Qiu Chuji (丘处机; 1148 – 23 July 1227), also known Changchun zi (長春子) was one of the Seven Daoist Disciples of Wang Chongyang, founder of the Quanzhen School of Taoism in the 12th century during the Jin dynasty.

The meaning of Quanzhen can be translated literally to “All True” and for this reason, it is often called the “All Truth Religion” or the “Way of Completeness and Truth.” In some texts, it is also referred to as the “Way of Complete Perfection.

Like most Taoists, Quanzhen priests were particularly concerned with longevity and immortality through alchemy, harmonising oneself with the Tao, studying the Five Elements, and ideas on balance consistent with Yin and Yang theory. The school is also known for using Buddhist and Confucian ideas.

In 1220, on the invitation of Genghis Khan with a golden tablet, Qiu Chuji left his hometown in Shandong with nineteen disciples, and travelled through Beijing and north-west. He led his team to pass Lake Buyur, Hulunbuir, Ulan Bator, Arkhangai, Altay Mountains, Bishbulik, Dzungaria, Samarkand and arrived at Hindu Kush of Afghanistan in 1222 and presented himself before Genghis Khan.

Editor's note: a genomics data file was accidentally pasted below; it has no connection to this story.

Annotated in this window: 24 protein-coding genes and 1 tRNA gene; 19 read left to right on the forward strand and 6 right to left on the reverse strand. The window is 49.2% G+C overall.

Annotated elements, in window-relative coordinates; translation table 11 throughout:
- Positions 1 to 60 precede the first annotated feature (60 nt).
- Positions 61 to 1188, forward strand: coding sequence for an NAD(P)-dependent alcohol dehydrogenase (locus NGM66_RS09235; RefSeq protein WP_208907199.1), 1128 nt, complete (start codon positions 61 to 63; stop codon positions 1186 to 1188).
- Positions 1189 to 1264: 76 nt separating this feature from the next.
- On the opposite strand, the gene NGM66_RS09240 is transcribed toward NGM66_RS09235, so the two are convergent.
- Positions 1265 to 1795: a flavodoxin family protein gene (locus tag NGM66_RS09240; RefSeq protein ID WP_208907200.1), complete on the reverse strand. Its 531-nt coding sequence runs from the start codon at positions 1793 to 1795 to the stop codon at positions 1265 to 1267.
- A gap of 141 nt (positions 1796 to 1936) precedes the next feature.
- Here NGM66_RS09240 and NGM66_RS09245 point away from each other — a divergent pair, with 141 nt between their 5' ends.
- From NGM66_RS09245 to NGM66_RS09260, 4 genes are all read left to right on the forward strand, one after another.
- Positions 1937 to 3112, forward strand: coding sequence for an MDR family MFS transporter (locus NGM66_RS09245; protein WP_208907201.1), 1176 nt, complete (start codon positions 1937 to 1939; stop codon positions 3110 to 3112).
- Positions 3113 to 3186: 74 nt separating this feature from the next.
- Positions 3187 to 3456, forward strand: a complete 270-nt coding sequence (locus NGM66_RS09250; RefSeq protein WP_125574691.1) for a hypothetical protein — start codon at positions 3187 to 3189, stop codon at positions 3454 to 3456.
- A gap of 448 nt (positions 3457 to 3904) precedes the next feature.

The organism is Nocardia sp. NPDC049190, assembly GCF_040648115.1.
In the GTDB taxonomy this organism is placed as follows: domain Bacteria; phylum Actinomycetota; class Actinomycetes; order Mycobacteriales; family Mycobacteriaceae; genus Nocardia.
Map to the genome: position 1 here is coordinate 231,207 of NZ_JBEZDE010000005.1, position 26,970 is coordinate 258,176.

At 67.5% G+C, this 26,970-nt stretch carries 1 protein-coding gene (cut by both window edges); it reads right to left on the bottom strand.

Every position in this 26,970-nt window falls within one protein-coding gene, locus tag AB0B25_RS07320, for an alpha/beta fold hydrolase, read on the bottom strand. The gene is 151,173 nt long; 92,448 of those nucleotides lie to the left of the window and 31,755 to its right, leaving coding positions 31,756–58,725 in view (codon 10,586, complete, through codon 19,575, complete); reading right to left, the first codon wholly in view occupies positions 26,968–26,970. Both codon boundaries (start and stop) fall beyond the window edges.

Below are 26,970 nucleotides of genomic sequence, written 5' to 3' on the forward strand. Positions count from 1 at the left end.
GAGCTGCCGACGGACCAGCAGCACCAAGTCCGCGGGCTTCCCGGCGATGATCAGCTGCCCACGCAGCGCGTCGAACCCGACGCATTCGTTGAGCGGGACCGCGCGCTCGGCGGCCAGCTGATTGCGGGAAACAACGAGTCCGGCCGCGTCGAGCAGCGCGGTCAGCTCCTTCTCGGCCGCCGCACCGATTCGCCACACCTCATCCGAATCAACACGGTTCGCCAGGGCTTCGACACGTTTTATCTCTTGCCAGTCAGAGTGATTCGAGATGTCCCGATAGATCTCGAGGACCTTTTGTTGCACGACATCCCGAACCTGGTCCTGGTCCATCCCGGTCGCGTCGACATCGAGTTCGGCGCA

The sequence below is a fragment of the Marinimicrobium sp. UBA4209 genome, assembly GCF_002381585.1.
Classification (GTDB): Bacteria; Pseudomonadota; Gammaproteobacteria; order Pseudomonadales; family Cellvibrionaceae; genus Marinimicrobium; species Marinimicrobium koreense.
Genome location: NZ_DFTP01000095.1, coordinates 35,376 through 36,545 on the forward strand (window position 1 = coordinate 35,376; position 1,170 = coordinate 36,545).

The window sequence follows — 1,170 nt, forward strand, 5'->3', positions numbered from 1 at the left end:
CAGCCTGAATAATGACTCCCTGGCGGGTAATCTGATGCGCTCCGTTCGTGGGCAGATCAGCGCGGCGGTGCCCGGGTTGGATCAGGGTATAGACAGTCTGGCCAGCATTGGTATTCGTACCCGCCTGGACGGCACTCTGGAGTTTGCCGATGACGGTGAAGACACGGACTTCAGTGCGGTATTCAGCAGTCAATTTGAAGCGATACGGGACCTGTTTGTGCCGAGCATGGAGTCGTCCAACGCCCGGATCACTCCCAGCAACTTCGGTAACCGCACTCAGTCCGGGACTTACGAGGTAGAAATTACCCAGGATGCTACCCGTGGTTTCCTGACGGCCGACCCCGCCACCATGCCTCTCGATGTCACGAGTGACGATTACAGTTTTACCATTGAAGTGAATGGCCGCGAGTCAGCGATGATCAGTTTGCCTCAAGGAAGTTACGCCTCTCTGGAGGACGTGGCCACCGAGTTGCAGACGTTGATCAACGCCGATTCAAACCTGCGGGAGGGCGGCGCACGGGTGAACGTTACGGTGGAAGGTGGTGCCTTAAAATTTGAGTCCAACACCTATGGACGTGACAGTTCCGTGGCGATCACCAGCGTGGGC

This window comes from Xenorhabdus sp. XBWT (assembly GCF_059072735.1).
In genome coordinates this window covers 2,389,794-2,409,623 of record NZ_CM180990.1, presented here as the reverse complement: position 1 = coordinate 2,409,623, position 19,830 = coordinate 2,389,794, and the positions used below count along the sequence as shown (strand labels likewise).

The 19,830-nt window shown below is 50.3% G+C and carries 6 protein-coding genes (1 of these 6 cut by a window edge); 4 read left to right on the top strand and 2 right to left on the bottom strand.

Qiu Chuji knew that the Mongolian army had been notorious for its ruthless killing; but with a will to save the human from war, he insisted going to meet Genghis Khan.

Qiu was supposed to satisfy the interest of Genghis Khan in “the philosopher’s stone” and the secret medicine of immortality. He explained the Taoist philosophy and the many ways to prolong life and was honest in saying there was no secret medicine of immortality. Genghis Khan did not express his dissatisfaction but honored him with the title Spirit Immortal.

Qiu Chuji advised Genghis Khan to stop the killing and preserve the ancient civilization of China during their meetings. The Mongolian leader took his advice.

The Mongol monarch Genghis Khan put Qiu in charge of religious affairs in Mongol-controlled China and built him the Monastery of the White Clouds in Beijing which is now the seat of the Chinese Daoist Association.

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With Genghis Khan’s authorization, Qiu built more Taoist temples across the country and he founded the Dragon Gate Sect of Taoism that attracted the largest streams of followers.

As a result, the Quanzhen School of Taoism continued to flourish long after Wang’s death, right through to the present, and the Dragon Gate sect thus played a critical role in the conservation of the Han Chinese culture.

By Lianlong

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